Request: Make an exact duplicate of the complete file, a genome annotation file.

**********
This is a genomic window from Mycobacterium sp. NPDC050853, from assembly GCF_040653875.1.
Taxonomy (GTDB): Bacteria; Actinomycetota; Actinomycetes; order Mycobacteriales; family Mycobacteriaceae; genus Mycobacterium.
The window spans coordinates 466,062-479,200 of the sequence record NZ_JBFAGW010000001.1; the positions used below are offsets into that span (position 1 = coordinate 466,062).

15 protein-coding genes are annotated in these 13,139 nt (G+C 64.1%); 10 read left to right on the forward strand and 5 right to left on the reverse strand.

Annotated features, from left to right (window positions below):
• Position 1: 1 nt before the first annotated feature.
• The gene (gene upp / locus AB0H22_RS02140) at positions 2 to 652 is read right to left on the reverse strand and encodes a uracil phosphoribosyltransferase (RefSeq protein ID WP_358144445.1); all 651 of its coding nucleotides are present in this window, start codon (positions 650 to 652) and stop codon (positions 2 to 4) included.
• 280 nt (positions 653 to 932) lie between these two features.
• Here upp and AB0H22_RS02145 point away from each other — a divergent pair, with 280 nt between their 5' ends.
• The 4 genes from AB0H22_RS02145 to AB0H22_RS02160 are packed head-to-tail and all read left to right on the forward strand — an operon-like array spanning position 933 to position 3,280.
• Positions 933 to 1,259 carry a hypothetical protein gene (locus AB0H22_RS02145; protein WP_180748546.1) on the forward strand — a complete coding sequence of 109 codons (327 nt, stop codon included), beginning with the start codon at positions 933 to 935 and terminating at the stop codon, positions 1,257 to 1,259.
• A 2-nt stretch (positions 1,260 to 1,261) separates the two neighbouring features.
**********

This is a genomic window from Mycobacterium sp. NPDC050853, from assembly GCF_040653875.1.
Taxonomy (GTDB): Bacteria; Actinomycetota; Actinomycetes; order Mycobacteriales; family Mycobacteriaceae; genus Mycobacterium.
The window spans coordinates 466,062-479,200 of the sequence record NZ_JBFAGW010000001.1; the positions used below are offsets into that span (position 1 = coordinate 466,062).

15 protein-coding genes are annotated in these 13,139 nt (G+C 64.1%); 10 read left to right on the forward strand and 5 right to left on the reverse strand.

Annotated features, from left to right (window positions below):
• Position 1: 1 nt before the first annotated feature.
• The gene (gene upp / locus AB0H22_RS02140) at positions 2 to 652 is read right to left on the reverse strand and encodes a uracil phosphoribosyltransferase (RefSeq protein ID WP_358144445.1); all 651 of its coding nucleotides are present in this window, start codon (positions 650 to 652) and stop codon (positions 2 to 4) included.
• 280 nt (positions 653 to 932) lie between these two features.
• Here upp and AB0H22_RS02145 point away from each other — a divergent pair, with 280 nt between their 5' ends.
• The 4 genes from AB0H22_RS02145 to AB0H22_RS02160 are packed head-to-tail and all read left to right on the forward strand — an operon-like array spanning position 933 to position 3,280.
• Positions 933 to 1,259 carry a hypothetical protein gene (locus AB0H22_RS02145; protein WP_180748546.1) on the forward strand — a complete coding sequence of 109 codons (327 nt, stop codon included), beginning with the start codon at positions 933 to 935 and terminating at the stop codon, positions 1,257 to 1,259.
• A 2-nt stretch (positions 1,260 to 1,261) separates the two neighbouring features.